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Noteworthy expenditures of the week
Priceline pitchman William Shatner has been transported to a new dimension—of wealth. Best known as Captain Kirk on Star Trek, Shatner's shares in the Internet travel site are now worth $582 million, according to a report in the Toronto Sun.
A 1932 Picasso titled Nude, Green Leaves and Bust fetched $106.5 million at a Christie's sale of Impressionist and modern art in New York—a record for an art work sold at auction.
Billionaire Ron Burkle's Americold Realty Trust is seeking to raise $600 million in what may be the biggest U.S. initial public offering this year. With Greece-induced jitters dampening the IPO markets, Burkle's bankers knocked down the offering price range for the Atlanta-based real estate trust to $9 to $11 a share, from $14 to $16, and upped the number of shares on offer to 60 million.
Europe's No. 3 aluminum maker Norsk Hydro is paying $4.9 billion for an assortment of assets owned by Brazil's Vale. As part of the deal, Norsk will assume control of the world's third-biggest bauxite mine, securing a supply of the ore that could last it a century.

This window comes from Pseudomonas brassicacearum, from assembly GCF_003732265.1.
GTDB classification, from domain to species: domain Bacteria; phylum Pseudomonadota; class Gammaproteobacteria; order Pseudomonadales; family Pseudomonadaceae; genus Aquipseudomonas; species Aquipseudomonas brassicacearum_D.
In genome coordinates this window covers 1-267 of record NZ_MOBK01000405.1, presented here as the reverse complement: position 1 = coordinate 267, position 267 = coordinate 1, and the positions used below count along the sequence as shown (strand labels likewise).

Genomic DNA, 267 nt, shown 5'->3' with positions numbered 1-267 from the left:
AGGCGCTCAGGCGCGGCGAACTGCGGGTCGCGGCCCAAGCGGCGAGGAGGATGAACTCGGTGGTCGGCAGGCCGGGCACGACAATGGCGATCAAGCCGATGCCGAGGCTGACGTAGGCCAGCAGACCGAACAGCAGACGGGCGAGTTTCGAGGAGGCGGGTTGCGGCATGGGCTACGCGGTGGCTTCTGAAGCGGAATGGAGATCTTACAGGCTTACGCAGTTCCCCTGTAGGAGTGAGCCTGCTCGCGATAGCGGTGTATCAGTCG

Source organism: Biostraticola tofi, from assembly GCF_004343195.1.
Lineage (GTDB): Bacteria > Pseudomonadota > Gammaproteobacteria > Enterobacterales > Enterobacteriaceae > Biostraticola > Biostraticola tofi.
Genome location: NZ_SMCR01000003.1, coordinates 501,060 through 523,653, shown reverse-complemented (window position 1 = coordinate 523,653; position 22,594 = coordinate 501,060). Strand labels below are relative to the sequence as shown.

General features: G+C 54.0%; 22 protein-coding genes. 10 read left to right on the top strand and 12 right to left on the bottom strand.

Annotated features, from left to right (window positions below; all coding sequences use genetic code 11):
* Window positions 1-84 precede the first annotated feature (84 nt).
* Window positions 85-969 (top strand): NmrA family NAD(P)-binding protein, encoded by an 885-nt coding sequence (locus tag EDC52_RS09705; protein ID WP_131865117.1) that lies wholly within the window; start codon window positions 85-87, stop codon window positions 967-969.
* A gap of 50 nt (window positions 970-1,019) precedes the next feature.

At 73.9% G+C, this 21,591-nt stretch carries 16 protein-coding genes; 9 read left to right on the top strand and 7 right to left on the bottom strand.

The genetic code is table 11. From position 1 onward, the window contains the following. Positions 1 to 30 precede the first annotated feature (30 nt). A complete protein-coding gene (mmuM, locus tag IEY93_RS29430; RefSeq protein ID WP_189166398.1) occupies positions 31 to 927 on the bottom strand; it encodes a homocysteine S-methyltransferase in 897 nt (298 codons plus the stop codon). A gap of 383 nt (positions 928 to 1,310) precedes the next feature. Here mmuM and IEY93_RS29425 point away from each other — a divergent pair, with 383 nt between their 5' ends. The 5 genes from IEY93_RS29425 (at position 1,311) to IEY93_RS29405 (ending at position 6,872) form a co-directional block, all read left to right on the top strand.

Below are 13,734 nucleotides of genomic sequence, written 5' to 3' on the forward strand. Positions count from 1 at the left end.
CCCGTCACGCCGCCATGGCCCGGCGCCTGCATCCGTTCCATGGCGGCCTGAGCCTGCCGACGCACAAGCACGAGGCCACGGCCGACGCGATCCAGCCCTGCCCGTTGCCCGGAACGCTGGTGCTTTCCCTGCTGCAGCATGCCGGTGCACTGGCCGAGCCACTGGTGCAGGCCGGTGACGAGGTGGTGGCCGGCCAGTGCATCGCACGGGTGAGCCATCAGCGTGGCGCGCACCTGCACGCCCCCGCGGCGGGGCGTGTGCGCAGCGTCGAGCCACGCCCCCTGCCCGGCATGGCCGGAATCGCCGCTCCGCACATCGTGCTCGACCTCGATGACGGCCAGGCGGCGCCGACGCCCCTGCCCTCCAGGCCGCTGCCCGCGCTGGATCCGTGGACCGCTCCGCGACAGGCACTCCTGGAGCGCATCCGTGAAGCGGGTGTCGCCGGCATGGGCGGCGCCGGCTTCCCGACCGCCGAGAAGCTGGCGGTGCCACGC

PPL, owner of Pennsylvania's second-largest utility, agreed to buy the U.S. power and natural gas unit of Germany's E.ON for $6.7 billion in cash, and the assumption of about $925 million of debt.
Sales of Apple's iPad tablet computer hit the 1 million mark just 28 days after its introduction, propelled in part by the Apr. 30 release of a new 3G version.
In the biggest buyout deal so far this year, private-equity firms Warburg Pincus and Silver Lake paid $3.4 billion for Interactive Data, a unit of Pearson that supplies financial market data and services
Visitors flocked to Shanghai's $44 billion World Expo, which opened to the public on May 1. The six-month-long fair is expected to attract some 70 million visitors, which is more than 10 times the number of attendees at the 2008 Beijing Olympics.
The cost of the Broadway staging of Enron, a music, dance, and video extravaganza inspired by one of America's most infamous corporate scandals. The show—a hit in London—was panned in New York and closes on May 9 after a three-week run.